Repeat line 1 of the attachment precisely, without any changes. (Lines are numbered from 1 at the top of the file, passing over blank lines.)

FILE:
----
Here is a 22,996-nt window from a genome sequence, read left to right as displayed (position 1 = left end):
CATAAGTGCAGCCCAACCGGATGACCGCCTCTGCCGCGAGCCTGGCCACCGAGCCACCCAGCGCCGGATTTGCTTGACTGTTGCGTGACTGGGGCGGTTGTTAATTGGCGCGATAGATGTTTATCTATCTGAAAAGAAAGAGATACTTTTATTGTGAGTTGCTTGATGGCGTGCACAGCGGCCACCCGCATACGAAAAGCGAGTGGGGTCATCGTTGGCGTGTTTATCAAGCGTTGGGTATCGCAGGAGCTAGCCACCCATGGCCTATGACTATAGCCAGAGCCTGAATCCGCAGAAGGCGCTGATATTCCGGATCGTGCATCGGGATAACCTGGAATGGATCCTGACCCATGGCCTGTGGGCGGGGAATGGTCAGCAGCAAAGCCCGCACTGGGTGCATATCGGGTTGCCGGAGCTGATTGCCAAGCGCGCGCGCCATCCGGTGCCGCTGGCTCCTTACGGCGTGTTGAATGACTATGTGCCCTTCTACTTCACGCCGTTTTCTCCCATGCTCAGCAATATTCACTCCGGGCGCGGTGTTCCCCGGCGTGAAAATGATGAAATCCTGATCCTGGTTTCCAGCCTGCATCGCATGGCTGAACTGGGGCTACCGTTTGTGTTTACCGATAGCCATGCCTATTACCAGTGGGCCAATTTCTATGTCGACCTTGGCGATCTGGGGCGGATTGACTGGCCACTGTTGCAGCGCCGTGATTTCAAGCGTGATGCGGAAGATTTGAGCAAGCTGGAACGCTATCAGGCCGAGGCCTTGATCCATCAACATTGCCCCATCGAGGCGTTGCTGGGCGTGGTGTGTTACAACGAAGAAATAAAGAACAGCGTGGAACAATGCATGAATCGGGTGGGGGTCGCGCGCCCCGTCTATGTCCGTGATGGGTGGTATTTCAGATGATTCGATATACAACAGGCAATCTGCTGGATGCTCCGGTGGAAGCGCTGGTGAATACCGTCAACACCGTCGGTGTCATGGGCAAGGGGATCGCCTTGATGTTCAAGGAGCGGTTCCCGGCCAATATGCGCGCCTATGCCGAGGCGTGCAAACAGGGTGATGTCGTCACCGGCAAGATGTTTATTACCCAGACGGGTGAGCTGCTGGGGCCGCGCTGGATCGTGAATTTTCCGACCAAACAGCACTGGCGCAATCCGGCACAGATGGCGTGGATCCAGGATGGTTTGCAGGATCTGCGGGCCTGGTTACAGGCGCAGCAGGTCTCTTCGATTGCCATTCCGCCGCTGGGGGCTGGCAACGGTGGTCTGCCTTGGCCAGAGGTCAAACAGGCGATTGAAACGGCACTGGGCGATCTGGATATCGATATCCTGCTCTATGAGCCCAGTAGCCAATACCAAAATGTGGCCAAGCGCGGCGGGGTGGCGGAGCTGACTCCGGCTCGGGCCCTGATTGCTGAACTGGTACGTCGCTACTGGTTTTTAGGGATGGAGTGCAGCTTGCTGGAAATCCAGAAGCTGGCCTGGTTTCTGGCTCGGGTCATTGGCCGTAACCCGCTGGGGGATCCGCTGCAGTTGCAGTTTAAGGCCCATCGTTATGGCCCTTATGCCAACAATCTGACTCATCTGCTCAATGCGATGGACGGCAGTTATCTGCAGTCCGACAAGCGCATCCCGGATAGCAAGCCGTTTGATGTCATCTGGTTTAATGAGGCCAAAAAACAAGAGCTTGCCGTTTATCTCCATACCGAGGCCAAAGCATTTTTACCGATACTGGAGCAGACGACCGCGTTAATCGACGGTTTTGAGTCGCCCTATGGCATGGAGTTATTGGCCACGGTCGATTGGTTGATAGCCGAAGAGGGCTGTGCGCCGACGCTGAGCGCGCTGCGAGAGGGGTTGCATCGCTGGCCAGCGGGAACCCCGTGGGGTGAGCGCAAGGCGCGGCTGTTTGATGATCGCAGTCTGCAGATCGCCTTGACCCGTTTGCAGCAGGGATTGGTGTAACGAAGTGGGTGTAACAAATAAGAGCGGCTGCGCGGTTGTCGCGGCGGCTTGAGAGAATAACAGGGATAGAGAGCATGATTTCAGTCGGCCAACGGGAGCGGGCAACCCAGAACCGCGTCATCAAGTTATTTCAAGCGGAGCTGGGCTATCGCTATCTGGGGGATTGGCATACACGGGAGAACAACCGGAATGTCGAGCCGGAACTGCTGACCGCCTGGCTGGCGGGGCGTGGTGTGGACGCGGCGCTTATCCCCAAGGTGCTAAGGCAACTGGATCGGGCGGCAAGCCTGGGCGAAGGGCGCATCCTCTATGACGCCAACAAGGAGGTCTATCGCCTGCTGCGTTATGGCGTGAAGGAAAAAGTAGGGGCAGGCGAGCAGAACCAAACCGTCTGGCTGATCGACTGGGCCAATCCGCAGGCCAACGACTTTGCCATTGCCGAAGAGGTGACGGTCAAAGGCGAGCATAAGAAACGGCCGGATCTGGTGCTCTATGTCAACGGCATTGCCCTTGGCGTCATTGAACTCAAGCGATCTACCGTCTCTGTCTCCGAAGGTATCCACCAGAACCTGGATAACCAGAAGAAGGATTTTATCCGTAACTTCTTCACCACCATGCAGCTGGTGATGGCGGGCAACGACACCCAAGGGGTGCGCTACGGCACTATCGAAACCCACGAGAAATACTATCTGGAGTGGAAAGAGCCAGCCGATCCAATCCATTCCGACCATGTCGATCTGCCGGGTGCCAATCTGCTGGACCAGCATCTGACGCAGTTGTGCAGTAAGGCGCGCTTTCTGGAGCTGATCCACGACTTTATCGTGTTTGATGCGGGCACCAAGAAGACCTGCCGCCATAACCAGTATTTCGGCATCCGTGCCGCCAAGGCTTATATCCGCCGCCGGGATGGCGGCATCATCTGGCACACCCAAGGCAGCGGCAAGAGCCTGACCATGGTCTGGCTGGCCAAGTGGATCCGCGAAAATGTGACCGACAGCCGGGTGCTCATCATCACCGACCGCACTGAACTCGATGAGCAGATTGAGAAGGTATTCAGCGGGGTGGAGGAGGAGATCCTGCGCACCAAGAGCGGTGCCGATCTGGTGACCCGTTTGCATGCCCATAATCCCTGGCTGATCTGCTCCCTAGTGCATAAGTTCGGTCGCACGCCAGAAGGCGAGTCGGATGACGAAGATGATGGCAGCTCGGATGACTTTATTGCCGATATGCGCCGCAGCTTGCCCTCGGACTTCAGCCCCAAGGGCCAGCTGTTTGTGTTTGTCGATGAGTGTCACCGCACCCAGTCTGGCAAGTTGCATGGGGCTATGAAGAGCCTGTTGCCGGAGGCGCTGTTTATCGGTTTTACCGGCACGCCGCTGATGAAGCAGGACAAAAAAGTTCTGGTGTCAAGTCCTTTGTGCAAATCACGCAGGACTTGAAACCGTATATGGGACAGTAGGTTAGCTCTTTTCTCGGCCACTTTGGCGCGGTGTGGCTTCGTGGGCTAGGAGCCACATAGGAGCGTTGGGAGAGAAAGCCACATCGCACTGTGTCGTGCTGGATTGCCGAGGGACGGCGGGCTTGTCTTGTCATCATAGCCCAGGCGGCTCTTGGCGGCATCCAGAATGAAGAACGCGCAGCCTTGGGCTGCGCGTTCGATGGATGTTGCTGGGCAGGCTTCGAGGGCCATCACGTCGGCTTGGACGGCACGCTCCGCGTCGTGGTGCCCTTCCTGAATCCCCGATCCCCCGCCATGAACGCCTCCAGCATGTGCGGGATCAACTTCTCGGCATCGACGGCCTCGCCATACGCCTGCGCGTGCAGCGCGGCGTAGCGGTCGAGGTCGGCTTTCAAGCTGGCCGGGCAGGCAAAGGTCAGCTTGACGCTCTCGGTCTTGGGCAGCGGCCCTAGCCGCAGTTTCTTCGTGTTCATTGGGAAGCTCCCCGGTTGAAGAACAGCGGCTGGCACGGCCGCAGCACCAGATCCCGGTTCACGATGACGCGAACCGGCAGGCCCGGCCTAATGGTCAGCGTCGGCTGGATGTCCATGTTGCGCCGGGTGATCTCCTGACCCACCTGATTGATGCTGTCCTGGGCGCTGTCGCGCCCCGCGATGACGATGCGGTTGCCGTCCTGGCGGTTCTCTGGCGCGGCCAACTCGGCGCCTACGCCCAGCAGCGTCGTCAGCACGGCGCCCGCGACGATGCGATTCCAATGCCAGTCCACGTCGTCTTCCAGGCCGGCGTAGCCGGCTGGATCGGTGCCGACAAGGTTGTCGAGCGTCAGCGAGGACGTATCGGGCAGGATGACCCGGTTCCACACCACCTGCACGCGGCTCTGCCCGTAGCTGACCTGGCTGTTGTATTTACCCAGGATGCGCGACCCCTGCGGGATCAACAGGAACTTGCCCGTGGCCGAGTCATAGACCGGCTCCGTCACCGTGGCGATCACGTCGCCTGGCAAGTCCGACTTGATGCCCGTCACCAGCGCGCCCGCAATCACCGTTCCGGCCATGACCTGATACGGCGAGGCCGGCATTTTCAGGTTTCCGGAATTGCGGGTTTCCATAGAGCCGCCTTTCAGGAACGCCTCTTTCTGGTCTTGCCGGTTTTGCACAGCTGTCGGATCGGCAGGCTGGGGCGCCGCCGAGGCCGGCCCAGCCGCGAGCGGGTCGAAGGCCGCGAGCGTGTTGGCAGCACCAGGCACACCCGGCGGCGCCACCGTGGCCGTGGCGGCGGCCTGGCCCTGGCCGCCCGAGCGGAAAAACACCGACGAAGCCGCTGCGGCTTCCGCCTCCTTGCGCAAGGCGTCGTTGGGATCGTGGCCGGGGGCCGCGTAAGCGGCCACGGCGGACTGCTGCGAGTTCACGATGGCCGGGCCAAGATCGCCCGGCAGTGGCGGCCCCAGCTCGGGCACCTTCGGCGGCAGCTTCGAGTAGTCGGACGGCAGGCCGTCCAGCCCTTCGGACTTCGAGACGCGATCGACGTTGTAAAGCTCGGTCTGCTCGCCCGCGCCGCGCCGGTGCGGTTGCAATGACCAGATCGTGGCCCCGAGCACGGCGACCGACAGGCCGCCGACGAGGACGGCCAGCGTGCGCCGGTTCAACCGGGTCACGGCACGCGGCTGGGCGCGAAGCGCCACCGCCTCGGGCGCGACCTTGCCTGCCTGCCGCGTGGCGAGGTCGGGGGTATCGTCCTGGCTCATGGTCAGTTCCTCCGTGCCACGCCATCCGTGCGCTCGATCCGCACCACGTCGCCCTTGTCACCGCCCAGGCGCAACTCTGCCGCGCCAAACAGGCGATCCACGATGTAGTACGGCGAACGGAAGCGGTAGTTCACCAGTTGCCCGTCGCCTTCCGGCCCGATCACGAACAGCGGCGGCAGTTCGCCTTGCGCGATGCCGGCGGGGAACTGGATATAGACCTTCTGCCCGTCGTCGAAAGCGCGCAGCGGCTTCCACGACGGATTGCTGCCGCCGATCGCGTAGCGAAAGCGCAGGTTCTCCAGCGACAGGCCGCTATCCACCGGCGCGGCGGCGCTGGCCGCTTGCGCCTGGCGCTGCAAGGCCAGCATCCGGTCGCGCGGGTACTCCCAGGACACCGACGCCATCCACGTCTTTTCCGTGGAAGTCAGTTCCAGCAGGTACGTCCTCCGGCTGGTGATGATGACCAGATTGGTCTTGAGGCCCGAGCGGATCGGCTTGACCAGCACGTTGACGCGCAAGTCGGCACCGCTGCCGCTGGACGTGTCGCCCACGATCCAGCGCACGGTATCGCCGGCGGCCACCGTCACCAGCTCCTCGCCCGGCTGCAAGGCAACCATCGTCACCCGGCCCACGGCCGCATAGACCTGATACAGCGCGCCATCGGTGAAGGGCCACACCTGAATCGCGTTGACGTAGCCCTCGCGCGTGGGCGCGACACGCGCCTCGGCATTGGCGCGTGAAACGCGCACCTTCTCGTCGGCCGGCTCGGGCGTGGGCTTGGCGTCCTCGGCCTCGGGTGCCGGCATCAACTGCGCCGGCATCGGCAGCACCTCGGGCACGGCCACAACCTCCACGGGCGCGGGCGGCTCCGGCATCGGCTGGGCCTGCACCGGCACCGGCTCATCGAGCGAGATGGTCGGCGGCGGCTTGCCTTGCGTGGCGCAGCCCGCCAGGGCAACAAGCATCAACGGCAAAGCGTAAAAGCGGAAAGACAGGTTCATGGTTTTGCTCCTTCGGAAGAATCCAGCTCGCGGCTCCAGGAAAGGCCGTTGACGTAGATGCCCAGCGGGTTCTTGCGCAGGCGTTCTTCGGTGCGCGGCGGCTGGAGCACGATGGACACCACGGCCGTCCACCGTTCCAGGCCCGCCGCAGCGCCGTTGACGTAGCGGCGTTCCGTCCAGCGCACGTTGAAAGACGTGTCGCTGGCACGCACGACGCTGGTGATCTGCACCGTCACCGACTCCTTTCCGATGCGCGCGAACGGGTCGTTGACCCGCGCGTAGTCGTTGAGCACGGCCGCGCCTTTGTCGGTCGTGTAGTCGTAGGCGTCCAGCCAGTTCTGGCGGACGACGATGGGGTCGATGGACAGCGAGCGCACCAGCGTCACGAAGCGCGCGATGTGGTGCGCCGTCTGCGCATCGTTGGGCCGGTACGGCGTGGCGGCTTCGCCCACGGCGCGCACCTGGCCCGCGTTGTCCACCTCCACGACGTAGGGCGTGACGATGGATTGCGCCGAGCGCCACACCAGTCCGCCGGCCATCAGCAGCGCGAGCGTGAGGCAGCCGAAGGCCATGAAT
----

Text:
Here is a 22,996-nt window from a genome sequence, read left to right as displayed (position 1 = left end):